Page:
Newspaper highlights family planning in Uganda

24th March 2010

On 22 March 2010, The New Vision, a Ugandan newspaper, reported six separate articles assessing the country's family planning situation. The connecting factor across the articles was that family planning services in Uganda are often difficult to access and that contraceptive supplies are unreliable and generally do not meet women's preferences for long-term methods.

The primary article notes women's preference for long-term methods such as injectables and implants, but that these methods are usually unavailable in their local clinics and even at higher level health facilities. When preferred methods are available, facilities often lack trained staff or the equipment necessary to provide the services. Community distribution is hampered by logistical challenges, such as transportation for community health workers.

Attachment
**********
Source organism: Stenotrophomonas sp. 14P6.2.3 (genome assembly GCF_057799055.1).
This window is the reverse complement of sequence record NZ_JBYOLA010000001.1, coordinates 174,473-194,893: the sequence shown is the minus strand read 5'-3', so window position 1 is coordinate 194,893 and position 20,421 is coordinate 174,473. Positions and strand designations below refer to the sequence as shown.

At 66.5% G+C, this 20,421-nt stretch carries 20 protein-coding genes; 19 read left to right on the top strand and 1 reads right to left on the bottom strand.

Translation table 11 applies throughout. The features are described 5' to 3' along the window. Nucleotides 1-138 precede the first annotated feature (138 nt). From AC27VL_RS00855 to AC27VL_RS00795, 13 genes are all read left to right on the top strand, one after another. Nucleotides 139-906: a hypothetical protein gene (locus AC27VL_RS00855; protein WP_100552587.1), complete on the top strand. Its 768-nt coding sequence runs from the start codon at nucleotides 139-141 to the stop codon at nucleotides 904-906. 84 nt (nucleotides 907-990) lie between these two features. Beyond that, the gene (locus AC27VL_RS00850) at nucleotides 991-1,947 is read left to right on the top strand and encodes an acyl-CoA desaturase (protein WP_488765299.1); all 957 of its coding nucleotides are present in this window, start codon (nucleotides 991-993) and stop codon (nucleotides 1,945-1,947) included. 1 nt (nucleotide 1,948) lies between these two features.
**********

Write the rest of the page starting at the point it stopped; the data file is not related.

One article states that the National Medical Stores are currently stocked out of contracpetive supplies, and are no longer able to provide products to public or non-governmental health service facilities. According to the paper, the government of Uganda sets aside funding for contraceptives, but only disburses 10% of that amount. Further, while the government is only dependent on foreign aid for 32.6% of its total budget, it requests donor support for more than 85% of the costs for reproductive health supplies.

The efforts of Project RMA to improve access to family planning services for rural women are noted by the newspaper. Also highlighted is Reproductive Health Uganda's work to meet the family planning needs of many Ugandan women.

To read the full articles, please click here.

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